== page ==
Berlin Brands Group, Thrasio, SellerX, Branded, Heroes, Razor Group, Heyday, Perch.... These companies have raised over USD 1.5 billion in capital through funding rounds and debt financing to invest in eCommerce companies in recent months. Especially in the wake of the COVID-19 pandemic, this market has become even more interesting for investors than it already was. But what makes up the business models of the target companies and what legal particularities have to be taken into account in transactions?
Berlin Brands Group announces USD 240 million debt financing with participation of Deutsche Bank, Commerzbank and UniCredit Group.
|Berlin-based SellerX raises EUR 26 million after already raising USD 118 million in Novembe 2020|
|Branded receives USD 150 million funding and acquires 20 best-selling brands|
Unybrands receives USD 25 million seed investment
|Thrasio announces debt financing of USD 500 million|
Heroes receives USD 65 million seed funding (founders around ex-EQT venture manager Riccardo Bruni)
|Perch raises USD 123.5 million in third financing round|
This overview from the last six months represents only a sample of the current development of companies specialising in acquiring Amazon Sellers and Amazon FBA Sellers in particular. Thrasio has even broken the US record for the fastest conversion into a so-called unicorn (company with a valuation of over one billion US dollars) with its own growth since the start in 2018.
Due to the accelerated digitalisation of retail, the importance of virtual sales platforms continues to grow. COVID-19 acts as an additional catalyst here. The aforementioned investors are taking advantage of this development. They specifically look for retailers on Amazon (especially in the area of "Fulfillment by Amazon", or FBA for short) with high-turnover products, which are bought up and integrated into a group of companies with other brands. In this way, highly profitable and possibly specialised companies are to be created with Amazon as their Europe-wide sales channel.
At first glance, Amazon FBA sellers seem predestined for investors to achieve rapid growth with a large number of transactions in a short time: The business processes are recurring and mostly simply structured. This allows for a quick understanding and analysis of the business models and a speedy examination of the financial, legal and tax circumstances in the context of due diligence. At the same time, there are no significant peculiarities in the structuring of the (primarily) share deals, so that the parties have access to proven schemes and patterns.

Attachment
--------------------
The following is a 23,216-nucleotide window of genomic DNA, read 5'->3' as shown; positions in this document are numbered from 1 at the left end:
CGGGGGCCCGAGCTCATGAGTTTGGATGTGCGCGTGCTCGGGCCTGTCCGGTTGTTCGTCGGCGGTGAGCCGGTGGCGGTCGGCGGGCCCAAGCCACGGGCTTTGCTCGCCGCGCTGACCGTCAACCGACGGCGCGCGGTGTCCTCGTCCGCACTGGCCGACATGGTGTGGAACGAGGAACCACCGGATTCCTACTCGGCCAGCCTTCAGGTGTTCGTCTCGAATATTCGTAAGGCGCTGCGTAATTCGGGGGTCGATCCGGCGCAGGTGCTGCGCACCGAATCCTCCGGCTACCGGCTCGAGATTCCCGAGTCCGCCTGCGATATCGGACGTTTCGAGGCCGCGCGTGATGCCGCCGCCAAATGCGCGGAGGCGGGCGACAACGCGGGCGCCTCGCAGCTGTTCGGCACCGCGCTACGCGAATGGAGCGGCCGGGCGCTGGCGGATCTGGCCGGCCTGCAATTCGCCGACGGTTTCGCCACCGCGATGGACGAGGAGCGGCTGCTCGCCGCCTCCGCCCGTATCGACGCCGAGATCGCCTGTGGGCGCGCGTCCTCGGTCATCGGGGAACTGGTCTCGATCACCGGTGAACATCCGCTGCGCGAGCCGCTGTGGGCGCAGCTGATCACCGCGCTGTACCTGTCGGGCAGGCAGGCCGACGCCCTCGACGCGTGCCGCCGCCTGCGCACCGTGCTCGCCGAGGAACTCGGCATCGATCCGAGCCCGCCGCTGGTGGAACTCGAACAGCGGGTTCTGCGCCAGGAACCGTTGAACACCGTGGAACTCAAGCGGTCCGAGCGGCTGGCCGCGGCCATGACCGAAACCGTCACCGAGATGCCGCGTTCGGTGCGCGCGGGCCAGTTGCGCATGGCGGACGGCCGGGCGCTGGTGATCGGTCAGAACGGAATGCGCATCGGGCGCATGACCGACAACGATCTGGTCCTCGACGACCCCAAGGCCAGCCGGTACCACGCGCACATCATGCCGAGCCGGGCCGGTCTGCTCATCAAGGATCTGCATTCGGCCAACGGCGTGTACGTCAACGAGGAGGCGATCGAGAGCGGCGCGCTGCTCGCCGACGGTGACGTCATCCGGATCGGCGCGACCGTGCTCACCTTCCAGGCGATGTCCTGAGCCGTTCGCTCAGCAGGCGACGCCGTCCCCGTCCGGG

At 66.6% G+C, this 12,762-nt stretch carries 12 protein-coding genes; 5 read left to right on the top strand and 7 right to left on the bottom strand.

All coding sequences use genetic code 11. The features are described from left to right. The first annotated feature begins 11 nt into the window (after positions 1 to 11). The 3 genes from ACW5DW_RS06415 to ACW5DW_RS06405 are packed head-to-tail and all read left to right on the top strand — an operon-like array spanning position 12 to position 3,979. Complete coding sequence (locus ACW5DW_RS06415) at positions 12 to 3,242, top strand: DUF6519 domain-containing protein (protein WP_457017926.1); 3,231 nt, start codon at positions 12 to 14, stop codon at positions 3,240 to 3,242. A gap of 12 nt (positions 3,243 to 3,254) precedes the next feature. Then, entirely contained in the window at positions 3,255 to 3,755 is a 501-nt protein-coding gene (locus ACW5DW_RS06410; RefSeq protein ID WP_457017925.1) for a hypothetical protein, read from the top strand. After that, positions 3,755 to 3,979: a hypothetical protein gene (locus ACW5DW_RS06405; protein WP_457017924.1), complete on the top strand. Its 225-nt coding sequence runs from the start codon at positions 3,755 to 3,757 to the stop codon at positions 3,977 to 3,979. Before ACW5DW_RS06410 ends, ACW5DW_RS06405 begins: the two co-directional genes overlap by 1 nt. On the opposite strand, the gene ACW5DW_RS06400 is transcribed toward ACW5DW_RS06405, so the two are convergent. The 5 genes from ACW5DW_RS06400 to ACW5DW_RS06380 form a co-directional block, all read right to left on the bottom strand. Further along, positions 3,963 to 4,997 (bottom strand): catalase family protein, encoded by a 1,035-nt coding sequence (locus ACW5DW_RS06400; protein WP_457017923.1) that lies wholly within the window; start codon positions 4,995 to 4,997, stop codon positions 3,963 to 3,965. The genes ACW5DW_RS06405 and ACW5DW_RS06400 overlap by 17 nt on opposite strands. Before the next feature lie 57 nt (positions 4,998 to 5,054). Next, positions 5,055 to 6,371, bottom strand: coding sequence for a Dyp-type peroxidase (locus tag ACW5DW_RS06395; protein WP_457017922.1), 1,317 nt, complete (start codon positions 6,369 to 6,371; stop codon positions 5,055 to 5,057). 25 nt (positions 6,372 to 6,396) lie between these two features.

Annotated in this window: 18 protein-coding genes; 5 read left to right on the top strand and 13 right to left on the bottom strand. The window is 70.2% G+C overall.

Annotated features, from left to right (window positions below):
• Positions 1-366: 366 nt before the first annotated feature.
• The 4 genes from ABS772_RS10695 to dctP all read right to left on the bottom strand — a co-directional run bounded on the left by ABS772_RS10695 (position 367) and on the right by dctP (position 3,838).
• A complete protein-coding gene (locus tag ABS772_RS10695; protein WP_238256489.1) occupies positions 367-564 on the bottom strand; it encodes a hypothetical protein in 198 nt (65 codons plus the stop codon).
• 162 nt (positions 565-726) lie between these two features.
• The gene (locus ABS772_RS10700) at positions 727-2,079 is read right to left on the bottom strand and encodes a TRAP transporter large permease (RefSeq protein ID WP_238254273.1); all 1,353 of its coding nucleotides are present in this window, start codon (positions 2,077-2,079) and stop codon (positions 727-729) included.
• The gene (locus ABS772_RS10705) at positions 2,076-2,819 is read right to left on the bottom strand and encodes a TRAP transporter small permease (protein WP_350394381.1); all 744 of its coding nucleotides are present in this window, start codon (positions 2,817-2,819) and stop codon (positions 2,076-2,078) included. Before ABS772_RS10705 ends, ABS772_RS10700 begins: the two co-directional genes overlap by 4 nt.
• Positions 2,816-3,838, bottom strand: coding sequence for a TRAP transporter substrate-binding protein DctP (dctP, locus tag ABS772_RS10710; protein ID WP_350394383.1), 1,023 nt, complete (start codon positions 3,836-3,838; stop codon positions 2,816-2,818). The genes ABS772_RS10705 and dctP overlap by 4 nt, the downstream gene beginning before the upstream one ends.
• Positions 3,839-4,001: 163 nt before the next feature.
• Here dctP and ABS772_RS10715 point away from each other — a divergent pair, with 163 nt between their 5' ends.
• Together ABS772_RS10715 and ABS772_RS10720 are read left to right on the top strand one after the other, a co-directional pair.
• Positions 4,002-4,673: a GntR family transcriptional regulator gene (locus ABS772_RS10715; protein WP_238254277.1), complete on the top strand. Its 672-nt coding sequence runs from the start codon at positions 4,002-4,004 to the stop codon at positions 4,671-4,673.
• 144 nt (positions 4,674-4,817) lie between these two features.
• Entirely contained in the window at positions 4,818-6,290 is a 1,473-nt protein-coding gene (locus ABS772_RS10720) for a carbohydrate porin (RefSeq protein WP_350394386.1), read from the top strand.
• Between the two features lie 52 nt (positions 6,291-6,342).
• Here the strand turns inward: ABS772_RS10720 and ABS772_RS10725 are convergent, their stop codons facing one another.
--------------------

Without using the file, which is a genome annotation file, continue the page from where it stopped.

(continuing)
In fact, however, the transactions do have a number of special features and the devil - as is so often the case - is in the detail. This starts with the determination of the purchase price in the term sheet and the purchase agreement. For example, the purchase price is often derived from the net sales minus the variable costs, but without precisely recording the variable costs. The determination and valuation of inventories is also relevant to the purchase price; in particular, possible discounts for so-called "stock bums" play an important role. Here, a valuation method must be determined as early as possible. In due diligence, the confidentiality of relationships with suppliers plays an important role for the sellers, so that their identity is often not to be disclosed until late in the process. This can greatly complicate due diligence, but it must definitely be taken into account in the valuation and audit structure. In addition, the sale processes and purchase price regulations are strongly characterised by earn-out provisions, which often make up a significant part of the purchase price to be achieved. The necessary implementation of the economic results in legally (often years later) precisely measurable, manageable and enforceable regulations not only requires a relatively large amount of time (measured against the process), but also a clear understanding of the respective business model, market and its volatility. Finally, the overall dependency on Amazon and the valuation on the platform must be appropriately reflected in the contractual documentation, which is impossible without knowledge of the relevant mechanisms and dependencies. All of this requires economic and legal advisors with an eye for the essentials and the right instinct for the relevant problem points.
The market is - still - huge. On the one hand, there is a larger number of investors who each have considerable financial resources and are aiming for a very large volume of transactions (up to 100 transactions each in the next two to three years). On the other hand, it is assumed that several thousand Amazon FBA sellers are active across the various product categories in Germany alone and are at the top of the investors' list. Added to this is a comparable number of online shop operators whose products are also sold on Amazon and are additionally eligible for acquisition by these investors. The supposedly simple business model may tempt one to overlook the existing actual and legal peculiarities of the FBA business. We have already had intensive experience in some sales and purchase processes with specialised investors. We know how dormant potentials can be raised and how mistakes can be avoided in the legal drafting of contracts.